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The pupil is the part of the eye that allows the passage of light into the vitreous humor.  It is found at the center of the iris and is merely a clear part of the lens of the eye.  However, it is often referred to instead of the iris when discussing a patient's symptoms because the size of the pupil is often easier to discern than the iris that surrounds it which is actually doing the reacting.

The size of the pupil is generally related to the amount of light in the environment.  In dim or dark conditions, the pupil is about six times larger than it is in very bright conditions.  In a normal patient, the pupil reacts quickly to light, even the light from a physician's flashlight in a darkened room.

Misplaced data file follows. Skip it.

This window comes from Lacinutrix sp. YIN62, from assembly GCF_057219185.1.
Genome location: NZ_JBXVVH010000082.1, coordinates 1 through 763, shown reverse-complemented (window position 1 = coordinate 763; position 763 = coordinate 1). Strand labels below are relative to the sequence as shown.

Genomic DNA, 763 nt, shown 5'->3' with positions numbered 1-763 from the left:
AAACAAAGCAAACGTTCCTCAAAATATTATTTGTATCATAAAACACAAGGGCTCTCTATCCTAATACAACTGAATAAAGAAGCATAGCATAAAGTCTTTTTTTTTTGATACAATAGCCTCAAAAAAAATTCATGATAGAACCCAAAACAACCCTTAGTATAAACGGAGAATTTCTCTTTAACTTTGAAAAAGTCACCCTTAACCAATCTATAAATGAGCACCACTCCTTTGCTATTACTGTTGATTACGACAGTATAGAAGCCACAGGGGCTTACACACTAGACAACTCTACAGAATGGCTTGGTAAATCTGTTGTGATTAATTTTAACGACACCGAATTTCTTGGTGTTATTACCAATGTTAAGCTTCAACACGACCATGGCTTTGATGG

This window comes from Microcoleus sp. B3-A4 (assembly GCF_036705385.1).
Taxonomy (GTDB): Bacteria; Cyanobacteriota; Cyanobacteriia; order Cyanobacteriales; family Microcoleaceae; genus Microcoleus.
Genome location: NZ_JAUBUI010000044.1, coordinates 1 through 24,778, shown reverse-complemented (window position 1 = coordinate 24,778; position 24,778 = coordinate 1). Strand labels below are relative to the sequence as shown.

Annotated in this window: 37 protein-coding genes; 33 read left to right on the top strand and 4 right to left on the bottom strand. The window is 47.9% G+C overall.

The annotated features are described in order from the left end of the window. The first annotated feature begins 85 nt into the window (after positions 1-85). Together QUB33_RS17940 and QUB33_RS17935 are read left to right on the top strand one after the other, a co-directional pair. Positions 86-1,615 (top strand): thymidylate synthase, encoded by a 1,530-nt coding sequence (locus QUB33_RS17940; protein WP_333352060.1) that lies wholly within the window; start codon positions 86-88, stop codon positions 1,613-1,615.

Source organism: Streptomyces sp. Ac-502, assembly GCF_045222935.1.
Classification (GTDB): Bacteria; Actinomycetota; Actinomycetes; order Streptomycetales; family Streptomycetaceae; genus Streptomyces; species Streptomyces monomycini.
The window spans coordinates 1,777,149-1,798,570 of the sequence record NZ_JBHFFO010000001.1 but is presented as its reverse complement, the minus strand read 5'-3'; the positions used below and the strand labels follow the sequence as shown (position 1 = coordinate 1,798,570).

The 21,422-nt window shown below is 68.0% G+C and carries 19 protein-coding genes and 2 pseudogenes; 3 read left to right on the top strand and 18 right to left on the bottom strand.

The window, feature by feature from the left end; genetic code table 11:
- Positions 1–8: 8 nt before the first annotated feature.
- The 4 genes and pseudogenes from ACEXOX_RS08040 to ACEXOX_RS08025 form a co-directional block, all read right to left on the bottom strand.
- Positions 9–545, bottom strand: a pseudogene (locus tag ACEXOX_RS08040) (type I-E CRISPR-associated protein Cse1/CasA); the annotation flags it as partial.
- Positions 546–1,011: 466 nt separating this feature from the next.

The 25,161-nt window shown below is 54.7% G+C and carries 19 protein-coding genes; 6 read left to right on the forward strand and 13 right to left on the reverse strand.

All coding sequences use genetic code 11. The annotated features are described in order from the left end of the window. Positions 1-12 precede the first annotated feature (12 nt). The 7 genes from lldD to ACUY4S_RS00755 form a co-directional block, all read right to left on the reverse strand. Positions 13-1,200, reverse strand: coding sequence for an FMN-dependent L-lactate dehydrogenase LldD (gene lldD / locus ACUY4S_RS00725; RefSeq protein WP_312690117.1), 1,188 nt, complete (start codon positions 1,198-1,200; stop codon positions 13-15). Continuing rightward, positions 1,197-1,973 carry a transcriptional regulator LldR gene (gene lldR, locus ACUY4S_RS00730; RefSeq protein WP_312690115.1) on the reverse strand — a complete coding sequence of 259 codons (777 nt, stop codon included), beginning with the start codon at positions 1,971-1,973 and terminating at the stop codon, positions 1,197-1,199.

Pupil response is a common test of brain function in a patient as the pupil will react normally in most unconscious or sleeping patients.  Failure of the pupil to react is a sign of brain damage and is one of the key signs in determining if a patient is in a coma.

Pupils will also react to the use of certain drugs.  For example, most stimulants will cause the pupils to become fully dilated, even in bright light, often leading to photophobia.